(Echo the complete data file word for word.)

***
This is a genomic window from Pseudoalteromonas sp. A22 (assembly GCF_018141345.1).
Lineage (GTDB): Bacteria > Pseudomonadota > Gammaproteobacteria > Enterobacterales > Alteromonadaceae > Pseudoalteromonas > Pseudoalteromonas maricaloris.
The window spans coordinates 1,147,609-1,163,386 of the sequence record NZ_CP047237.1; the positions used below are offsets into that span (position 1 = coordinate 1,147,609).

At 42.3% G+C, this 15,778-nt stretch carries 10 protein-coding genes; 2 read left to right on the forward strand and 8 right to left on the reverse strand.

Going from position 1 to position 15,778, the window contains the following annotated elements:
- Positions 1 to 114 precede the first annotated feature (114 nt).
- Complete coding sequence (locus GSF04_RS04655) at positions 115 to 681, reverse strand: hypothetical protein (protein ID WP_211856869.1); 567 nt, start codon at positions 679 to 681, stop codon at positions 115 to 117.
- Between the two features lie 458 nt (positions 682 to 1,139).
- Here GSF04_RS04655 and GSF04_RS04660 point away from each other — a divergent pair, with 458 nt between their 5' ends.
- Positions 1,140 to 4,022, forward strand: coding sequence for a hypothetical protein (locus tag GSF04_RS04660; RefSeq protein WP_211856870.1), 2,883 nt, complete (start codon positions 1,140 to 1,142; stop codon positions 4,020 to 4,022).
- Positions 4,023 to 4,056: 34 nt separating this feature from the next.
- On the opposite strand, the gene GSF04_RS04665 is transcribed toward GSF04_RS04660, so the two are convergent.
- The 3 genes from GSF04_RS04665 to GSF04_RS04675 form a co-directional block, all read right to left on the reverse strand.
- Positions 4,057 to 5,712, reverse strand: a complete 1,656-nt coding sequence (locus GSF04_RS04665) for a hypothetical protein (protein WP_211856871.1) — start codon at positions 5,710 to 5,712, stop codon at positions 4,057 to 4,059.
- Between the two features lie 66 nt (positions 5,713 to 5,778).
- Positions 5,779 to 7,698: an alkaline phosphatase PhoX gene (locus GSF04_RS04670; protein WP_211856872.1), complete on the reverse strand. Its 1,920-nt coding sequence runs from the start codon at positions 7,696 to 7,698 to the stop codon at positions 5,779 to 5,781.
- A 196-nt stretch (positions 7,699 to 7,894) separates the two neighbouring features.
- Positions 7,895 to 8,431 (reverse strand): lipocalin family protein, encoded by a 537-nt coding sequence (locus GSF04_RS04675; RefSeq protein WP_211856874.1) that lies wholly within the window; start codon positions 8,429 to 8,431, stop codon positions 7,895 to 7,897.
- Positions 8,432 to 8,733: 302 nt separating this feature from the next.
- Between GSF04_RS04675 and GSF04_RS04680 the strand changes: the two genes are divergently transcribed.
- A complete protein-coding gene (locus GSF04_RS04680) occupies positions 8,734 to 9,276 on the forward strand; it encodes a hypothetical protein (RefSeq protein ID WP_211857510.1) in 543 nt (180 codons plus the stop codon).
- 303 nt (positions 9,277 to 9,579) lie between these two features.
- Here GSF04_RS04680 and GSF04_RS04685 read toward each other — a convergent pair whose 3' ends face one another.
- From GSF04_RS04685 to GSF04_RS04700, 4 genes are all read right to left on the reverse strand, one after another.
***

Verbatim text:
This is a genomic window from Pseudoalteromonas sp. A22 (assembly GCF_018141345.1).
Lineage (GTDB): Bacteria > Pseudomonadota > Gammaproteobacteria > Enterobacterales > Alteromonadaceae > Pseudoalteromonas > Pseudoalteromonas maricaloris.
The window spans coordinates 1,147,609-1,163,386 of the sequence record NZ_CP047237.1; the positions used below are offsets into that span (position 1 = coordinate 1,147,609).

At 42.3% G+C, this 15,778-nt stretch carries 10 protein-coding genes; 2 read left to right on the forward strand and 8 right to left on the reverse strand.

Going from position 1 to position 15,778, the window contains the following annotated elements:
- Positions 1 to 114 precede the first annotated feature (114 nt).
- Complete coding sequence (locus GSF04_RS04655) at positions 115 to 681, reverse strand: hypothetical protein (protein ID WP_211856869.1); 567 nt, start codon at positions 679 to 681, stop codon at positions 115 to 117.
- Between the two features lie 458 nt (positions 682 to 1,139).
- Here GSF04_RS04655 and GSF04_RS04660 point away from each other — a divergent pair, with 458 nt between their 5' ends.
- Positions 1,140 to 4,022, forward strand: coding sequence for a hypothetical protein (locus tag GSF04_RS04660; RefSeq protein WP_211856870.1), 2,883 nt, complete (start codon positions 1,140 to 1,142; stop codon positions 4,020 to 4,022).
- Positions 4,023 to 4,056: 34 nt separating this feature from the next.
- On the opposite strand, the gene GSF04_RS04665 is transcribed toward GSF04_RS04660, so the two are convergent.
- The 3 genes from GSF04_RS04665 to GSF04_RS04675 form a co-directional block, all read right to left on the reverse strand.
- Positions 4,057 to 5,712, reverse strand: a complete 1,656-nt coding sequence (locus GSF04_RS04665) for a hypothetical protein (protein WP_211856871.1) — start codon at positions 5,710 to 5,712, stop codon at positions 4,057 to 4,059.
- Between the two features lie 66 nt (positions 5,713 to 5,778).
- Positions 5,779 to 7,698: an alkaline phosphatase PhoX gene (locus GSF04_RS04670; protein WP_211856872.1), complete on the reverse strand. Its 1,920-nt coding sequence runs from the start codon at positions 7,696 to 7,698 to the stop codon at positions 5,779 to 5,781.
- A 196-nt stretch (positions 7,699 to 7,894) separates the two neighbouring features.
- Positions 7,895 to 8,431 (reverse strand): lipocalin family protein, encoded by a 537-nt coding sequence (locus GSF04_RS04675; RefSeq protein WP_211856874.1) that lies wholly within the window; start codon positions 8,429 to 8,431, stop codon positions 7,895 to 7,897.
- Positions 8,432 to 8,733: 302 nt separating this feature from the next.
- Between GSF04_RS04675 and GSF04_RS04680 the strand changes: the two genes are divergently transcribed.
- A complete protein-coding gene (locus GSF04_RS04680) occupies positions 8,734 to 9,276 on the forward strand; it encodes a hypothetical protein (RefSeq protein ID WP_211857510.1) in 543 nt (180 codons plus the stop codon).
- 303 nt (positions 9,277 to 9,579) lie between these two features.
- Here GSF04_RS04680 and GSF04_RS04685 read toward each other — a convergent pair whose 3' ends face one another.
- From GSF04_RS04685 to GSF04_RS04700, 4 genes are all read right to left on the reverse strand, one after another.